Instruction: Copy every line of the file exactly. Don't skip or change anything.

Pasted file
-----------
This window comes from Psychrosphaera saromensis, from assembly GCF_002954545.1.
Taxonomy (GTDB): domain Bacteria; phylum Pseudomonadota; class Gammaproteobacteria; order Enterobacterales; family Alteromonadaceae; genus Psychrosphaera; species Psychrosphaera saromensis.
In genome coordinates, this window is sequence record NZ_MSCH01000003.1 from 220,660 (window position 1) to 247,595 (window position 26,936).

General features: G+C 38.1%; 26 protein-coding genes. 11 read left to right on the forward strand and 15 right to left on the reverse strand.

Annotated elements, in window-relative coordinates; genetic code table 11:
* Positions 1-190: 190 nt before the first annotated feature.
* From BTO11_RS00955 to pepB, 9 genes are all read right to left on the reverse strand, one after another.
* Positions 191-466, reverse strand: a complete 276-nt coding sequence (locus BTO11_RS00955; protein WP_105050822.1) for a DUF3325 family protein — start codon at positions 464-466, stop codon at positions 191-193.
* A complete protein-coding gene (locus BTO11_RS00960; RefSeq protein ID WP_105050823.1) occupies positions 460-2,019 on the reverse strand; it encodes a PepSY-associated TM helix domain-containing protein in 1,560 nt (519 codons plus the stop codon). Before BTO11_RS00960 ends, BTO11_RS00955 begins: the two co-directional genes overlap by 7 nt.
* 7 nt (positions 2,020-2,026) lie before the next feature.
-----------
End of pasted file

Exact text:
This window comes from Psychrosphaera saromensis, from assembly GCF_002954545.1.
Taxonomy (GTDB): domain Bacteria; phylum Pseudomonadota; class Gammaproteobacteria; order Enterobacterales; family Alteromonadaceae; genus Psychrosphaera; species Psychrosphaera saromensis.
In genome coordinates, this window is sequence record NZ_MSCH01000003.1 from 220,660 (window position 1) to 247,595 (window position 26,936).

General features: G+C 38.1%; 26 protein-coding genes. 11 read left to right on the forward strand and 15 right to left on the reverse strand.

Annotated elements, in window-relative coordinates; genetic code table 11:
* Positions 1-190: 190 nt before the first annotated feature.
* From BTO11_RS00955 to pepB, 9 genes are all read right to left on the reverse strand, one after another.
* Positions 191-466, reverse strand: a complete 276-nt coding sequence (locus BTO11_RS00955; protein WP_105050822.1) for a DUF3325 family protein — start codon at positions 464-466, stop codon at positions 191-193.
* A complete protein-coding gene (locus BTO11_RS00960; RefSeq protein ID WP_105050823.1) occupies positions 460-2,019 on the reverse strand; it encodes a PepSY-associated TM helix domain-containing protein in 1,560 nt (519 codons plus the stop codon). Before BTO11_RS00960 ends, BTO11_RS00955 begins: the two co-directional genes overlap by 7 nt.
* 7 nt (positions 2,020-2,026) lie before the next feature.